named pipe and Linux


A

akineko

Hello everyone,

I'm trying to use named pipes to fuse a Python program and a C
program.
One side creates pipes using os.mkfifo() and both sides use the same
named pipes (one side reads, another side writes). The read side uses
select.select() to wait for incoming messages and read the message
when select.select() says it is ready.

The length of the message is unknown to the read side.
I cannot use file.read() because it will block waiting for an EOF.
I cannot use file.readline() because how many lines have arrived is
unknown.
So, I needed to use os.read() with the exact number of characters to
read.

Under Solaris environment, os.fstat() provides the exact size of the
message that has arrived.
Thus, two processes can communicate each other through the named pipes
without blocking.

However, the above scheme didn't work under Linux.
Linux os.fstat() returns size=0 even the message is pending.
(I think Linux buffers the message in memory while Solaris buffers the
message in a file system)

My question is, how can I make the named pipe scheme work under Linux?
Is there any way to read the message without getting blocked?

I know this is more Linux question than Python question but I believe
many Python programmers are strong Linux programmers.

Any suggestions will be appreciated.

Best regards,
Aki Niimura
 
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L

Lawrence D'Oliveiro

In message <5b5157dd-
The length of the message is unknown to the read side.

I think you want a message-based, not a stream-based, IPC mechanism. Look at
the docs on msgctl, msgget, msgop and so on.
 
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B

bobicanprogram

Hello everyone,

I'm trying to use named pipes to fuse a Python program and a C
program.
One side creates pipes using os.mkfifo() and both sides use the same
named pipes (one side reads, another side writes). The read side uses
select.select() to wait for incoming messages and read the message
when select.select() says it is ready.

The length of the message is unknown to the read side.
I cannot use file.read() because it will block waiting for an EOF.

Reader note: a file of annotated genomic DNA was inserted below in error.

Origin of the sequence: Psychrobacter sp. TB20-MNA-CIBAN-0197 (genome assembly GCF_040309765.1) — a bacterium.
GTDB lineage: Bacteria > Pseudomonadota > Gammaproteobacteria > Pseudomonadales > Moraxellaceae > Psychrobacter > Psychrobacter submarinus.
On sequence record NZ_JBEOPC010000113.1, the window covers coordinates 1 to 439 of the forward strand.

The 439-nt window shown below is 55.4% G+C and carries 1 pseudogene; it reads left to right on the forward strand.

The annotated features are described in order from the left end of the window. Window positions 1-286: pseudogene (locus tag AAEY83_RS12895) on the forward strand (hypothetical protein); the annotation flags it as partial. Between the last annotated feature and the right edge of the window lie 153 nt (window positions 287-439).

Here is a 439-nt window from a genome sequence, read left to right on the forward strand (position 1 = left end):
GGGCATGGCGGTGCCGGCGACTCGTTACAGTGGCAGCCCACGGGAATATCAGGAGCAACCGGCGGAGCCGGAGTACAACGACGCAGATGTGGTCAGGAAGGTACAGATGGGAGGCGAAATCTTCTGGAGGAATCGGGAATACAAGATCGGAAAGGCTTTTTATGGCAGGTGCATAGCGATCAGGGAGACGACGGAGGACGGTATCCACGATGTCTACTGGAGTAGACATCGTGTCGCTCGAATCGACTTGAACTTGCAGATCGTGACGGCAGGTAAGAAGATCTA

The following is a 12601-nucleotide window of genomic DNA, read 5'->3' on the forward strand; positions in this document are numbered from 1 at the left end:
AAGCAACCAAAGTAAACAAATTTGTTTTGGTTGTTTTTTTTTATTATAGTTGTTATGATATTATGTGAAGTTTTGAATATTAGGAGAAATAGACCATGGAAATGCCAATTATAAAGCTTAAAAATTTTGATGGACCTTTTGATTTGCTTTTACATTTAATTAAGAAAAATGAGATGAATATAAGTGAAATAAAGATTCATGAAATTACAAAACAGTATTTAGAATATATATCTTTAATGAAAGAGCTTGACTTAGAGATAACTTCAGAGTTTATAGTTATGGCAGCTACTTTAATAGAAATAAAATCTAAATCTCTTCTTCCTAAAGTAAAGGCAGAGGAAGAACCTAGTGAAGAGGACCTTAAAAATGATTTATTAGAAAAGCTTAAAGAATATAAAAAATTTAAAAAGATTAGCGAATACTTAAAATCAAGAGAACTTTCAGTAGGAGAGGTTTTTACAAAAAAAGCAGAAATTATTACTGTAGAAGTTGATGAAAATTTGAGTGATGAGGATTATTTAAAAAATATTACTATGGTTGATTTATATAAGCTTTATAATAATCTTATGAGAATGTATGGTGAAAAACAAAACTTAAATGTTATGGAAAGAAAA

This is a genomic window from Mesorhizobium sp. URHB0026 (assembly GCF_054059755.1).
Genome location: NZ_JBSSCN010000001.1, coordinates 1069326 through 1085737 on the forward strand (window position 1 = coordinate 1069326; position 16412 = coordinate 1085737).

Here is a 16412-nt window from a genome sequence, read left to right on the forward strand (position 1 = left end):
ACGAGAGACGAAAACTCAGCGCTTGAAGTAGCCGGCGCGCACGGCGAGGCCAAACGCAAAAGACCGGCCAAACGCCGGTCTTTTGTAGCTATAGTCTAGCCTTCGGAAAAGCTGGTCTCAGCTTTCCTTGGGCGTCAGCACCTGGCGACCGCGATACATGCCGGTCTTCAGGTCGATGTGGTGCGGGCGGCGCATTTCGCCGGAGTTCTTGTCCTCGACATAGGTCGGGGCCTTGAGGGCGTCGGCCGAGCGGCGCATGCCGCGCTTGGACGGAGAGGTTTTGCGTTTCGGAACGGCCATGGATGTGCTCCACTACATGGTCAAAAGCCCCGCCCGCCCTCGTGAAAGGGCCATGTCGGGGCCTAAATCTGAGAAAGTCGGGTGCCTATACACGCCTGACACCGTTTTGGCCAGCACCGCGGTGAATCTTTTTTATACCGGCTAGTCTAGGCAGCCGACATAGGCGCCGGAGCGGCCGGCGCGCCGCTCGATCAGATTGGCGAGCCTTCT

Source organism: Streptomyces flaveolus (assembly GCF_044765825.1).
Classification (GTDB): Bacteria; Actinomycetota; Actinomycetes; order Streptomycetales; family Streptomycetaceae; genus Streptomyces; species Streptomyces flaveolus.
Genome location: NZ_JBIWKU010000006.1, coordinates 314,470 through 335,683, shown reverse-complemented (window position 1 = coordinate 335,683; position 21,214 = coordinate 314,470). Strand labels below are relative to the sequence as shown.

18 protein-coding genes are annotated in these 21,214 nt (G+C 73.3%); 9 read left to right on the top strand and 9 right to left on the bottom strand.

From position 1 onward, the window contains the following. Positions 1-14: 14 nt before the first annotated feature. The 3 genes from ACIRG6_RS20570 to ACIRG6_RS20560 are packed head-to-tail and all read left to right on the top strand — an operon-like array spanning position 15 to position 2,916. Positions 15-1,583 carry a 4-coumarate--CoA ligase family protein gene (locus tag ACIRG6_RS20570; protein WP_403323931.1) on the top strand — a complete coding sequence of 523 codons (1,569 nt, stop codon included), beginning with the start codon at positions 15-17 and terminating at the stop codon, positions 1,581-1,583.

I cannot use file.readline() because how many lines have arrived is
unknown.
So, I needed to use os.read() with the exact number of characters to
read.

Under Solaris environment, os.fstat() provides the exact size of the
message that has arrived.
Thus, two processes can communicate each other through the named pipes
without blocking.

However, the above scheme didn't work under Linux.
Linux os.fstat() returns size=0 even the message is pending.
(I think Linux buffers the message in memory while Solaris buffers the
message in a file system)

My question is, how can I make the named pipe scheme work under Linux?
Is there any way to read the message without getting blocked?

I know this is more Linux question than Python question but I believe
many Python programmers are strong Linux programmers.

Any suggestions will be appreciated.

Best regards,
Aki Niimura


The SIMPL open source project (http://www.icanprogram.com/simpl)
provides an ultra lightweight toolkit useful for joining Python
programs to C programs using a Send/Receive/Reply mechanism first
pioneered by QNX. SIMPL uses a fifo synchronized shared memory
scheme for the local message pass. Through the use of generic
surrogate pairs SIMPL processes can be distributed across TCP/IP or
RS232 (think radio modem) networks often times without any changes or
recompiles. Through the use of another type of generic surrogate a
Python module running on a nonLinux OS can communicate transparently
with a module running on a Linux box.

A SIMPL application consists of two or more SIMPL modules
collaborating in this way. SIMPL modules can be written in any
number of languages including Python, C, C++, Tcl/Tk or JAVA. More
importantly SIMPL modules written in different languages can be mixed
in a given SIMPL application.

There is a Sudoku puzzle solver example here:

http://www.icanprogram.com/simplBook/simplBook.self.html

bob
SIMPL project facilitator
 

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